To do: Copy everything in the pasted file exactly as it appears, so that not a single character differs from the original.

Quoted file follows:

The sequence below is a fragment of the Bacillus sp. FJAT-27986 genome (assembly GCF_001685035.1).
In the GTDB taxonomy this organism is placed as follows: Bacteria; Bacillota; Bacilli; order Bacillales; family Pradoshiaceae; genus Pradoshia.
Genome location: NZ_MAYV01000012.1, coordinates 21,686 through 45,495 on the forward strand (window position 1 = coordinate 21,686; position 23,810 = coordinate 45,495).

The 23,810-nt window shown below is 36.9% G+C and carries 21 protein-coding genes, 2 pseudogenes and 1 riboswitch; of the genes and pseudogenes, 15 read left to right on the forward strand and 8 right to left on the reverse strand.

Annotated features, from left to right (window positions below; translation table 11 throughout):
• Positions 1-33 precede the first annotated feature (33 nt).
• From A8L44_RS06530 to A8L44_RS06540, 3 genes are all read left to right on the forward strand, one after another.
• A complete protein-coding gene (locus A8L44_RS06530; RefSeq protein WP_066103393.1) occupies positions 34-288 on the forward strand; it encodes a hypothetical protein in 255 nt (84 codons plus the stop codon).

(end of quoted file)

The sequence below is a fragment of the Bacillus sp. FJAT-27986 genome (assembly GCF_001685035.1).
In the GTDB taxonomy this organism is placed as follows: Bacteria; Bacillota; Bacilli; order Bacillales; family Pradoshiaceae; genus Pradoshia.
Genome location: NZ_MAYV01000012.1, coordinates 21,686 through 45,495 on the forward strand (window position 1 = coordinate 21,686; position 23,810 = coordinate 45,495).

The 23,810-nt window shown below is 36.9% G+C and carries 21 protein-coding genes, 2 pseudogenes and 1 riboswitch; of the genes and pseudogenes, 15 read left to right on the forward strand and 8 right to left on the reverse strand.

Annotated features, from left to right (window positions below; translation table 11 throughout):
• Positions 1-33 precede the first annotated feature (33 nt).
• From A8L44_RS06530 to A8L44_RS06540, 3 genes are all read left to right on the forward strand, one after another.
• A complete protein-coding gene (locus A8L44_RS06530; RefSeq protein WP_066103393.1) occupies positions 34-288 on the forward strand; it encodes a hypothetical protein in 255 nt (84 codons plus the stop codon).